Meredith College students had the opportunity to spend a weekend in Staunton, Va., and Washington, D.C., where they saw Shakespeare’s Macbeth and A Winter’s Tale. Garry Walton, professor of English, organized the trip and encouraged his current and previous Shakespeare students to partake in this experience, which took place April 14-15.
Walton explained that he wanted to host this trip to give his students a better understanding of Shakespeare as a playwright. “Students have taught me that nothing brings a text to life like seeing it performed,” he said. “Each semester I try to arrange for the Shakespeare class to experience at least one major professional production of a play we are studying together.”
Instructor of English Christina Romanelli joined the students and Walton on the trip. She said, “Trips like this one are imperative for building a community of future patrons of the arts. In taking this hiatus from our normal lives we are able to live our lives more fully.”
Students spent Saturday afternoon exploring downtown Staunton before attending an evening performance of the American Shakespeare Center’s Macbeth as directed by Benjamin Curns. The students spent Saturday night at Walton’s Staunton property.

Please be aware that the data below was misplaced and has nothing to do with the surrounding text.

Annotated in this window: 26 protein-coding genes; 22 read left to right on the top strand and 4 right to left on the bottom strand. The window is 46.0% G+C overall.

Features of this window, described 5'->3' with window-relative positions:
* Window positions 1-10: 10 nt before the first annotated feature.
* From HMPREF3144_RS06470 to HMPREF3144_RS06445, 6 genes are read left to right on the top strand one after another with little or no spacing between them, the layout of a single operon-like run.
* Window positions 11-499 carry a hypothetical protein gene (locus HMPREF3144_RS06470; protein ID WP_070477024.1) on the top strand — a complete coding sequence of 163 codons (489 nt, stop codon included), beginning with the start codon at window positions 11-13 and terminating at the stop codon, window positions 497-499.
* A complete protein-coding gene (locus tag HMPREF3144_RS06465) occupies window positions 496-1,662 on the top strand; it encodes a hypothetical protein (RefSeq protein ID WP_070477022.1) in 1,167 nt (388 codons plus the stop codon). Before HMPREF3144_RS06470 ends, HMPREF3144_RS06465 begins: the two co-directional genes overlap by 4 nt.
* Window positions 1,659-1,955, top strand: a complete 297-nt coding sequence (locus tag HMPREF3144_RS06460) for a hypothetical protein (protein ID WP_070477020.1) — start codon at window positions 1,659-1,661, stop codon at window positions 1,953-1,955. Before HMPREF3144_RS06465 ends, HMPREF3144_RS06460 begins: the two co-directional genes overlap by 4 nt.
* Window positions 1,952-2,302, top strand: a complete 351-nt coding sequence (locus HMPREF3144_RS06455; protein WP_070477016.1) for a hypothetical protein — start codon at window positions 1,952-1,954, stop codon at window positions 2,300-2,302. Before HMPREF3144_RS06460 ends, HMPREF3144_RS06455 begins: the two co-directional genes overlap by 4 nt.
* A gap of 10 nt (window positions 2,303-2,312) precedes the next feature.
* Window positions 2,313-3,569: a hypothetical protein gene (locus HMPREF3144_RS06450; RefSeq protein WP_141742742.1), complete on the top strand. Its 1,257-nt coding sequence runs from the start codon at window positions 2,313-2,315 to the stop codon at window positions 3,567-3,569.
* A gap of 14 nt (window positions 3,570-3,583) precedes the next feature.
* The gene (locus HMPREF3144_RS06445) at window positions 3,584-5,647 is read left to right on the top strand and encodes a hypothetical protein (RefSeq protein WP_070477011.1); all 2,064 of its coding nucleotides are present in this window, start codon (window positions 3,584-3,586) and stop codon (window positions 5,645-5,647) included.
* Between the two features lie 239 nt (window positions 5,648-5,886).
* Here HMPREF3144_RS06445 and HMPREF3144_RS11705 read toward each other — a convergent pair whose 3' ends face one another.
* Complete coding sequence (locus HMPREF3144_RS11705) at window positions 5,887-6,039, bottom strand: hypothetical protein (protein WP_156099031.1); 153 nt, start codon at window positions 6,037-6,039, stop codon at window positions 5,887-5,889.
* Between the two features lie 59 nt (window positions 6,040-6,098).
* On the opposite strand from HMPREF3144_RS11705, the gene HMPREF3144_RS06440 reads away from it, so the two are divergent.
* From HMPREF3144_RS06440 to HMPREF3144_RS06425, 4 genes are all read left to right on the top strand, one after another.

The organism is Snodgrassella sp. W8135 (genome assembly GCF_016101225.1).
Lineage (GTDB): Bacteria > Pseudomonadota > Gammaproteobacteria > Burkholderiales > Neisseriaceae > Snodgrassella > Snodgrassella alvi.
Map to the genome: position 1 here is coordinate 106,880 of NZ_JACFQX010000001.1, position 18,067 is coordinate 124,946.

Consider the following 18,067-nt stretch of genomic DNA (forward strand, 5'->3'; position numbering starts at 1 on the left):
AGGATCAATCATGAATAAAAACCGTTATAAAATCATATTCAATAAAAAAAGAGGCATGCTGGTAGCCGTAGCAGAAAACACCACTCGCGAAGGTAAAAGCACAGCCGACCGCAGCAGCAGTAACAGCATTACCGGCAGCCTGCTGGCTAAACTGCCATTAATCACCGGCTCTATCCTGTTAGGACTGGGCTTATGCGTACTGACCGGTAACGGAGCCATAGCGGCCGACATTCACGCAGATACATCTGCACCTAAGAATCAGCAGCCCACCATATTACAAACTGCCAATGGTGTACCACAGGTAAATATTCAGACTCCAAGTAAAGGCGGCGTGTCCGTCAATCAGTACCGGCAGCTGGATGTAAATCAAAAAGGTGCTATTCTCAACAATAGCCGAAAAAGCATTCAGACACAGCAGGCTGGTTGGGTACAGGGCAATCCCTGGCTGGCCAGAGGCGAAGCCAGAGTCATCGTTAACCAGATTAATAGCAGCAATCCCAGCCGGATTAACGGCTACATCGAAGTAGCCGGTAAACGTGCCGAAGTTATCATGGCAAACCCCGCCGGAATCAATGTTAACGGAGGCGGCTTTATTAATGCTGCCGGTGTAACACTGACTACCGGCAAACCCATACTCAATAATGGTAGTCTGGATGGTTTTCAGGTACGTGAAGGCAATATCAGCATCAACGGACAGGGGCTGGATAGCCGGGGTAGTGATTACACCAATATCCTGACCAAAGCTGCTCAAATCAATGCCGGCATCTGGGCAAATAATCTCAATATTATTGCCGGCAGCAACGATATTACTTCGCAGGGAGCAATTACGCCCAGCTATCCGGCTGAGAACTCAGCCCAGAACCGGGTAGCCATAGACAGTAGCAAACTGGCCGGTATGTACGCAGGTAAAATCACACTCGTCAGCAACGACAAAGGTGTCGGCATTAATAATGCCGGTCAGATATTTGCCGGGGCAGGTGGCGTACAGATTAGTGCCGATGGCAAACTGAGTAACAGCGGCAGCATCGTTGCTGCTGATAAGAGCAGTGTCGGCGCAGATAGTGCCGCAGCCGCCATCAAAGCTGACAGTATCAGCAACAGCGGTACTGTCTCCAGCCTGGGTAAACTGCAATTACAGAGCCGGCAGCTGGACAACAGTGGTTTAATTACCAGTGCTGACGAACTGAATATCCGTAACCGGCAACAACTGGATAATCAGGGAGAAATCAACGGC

“It was a special treat to invite students to see two productions and for my wife and me to host them in our new residence,” he said. “We christened the ‘Bard House’ and it is our hope to welcome Meredith students for years to come to visit us and the American Shakespeare Center.”
On Sunday, the group left Staunton and drove to Washington, D.C., to see a production of The Winter’s Tale at Folger Theatre.
Junior English major Abby Ojeda, ’19, said, “While it’s important to read the plays, watching a performance will always develop a more powerful understanding of Shakespeare’s work. This trip was a wonderful opportunity because we visited two prestigious theatres and experienced such different performances. I would love to be a part of this trip again because it helped my personal understanding of and appreciation for the Bard, which is important for an English major.”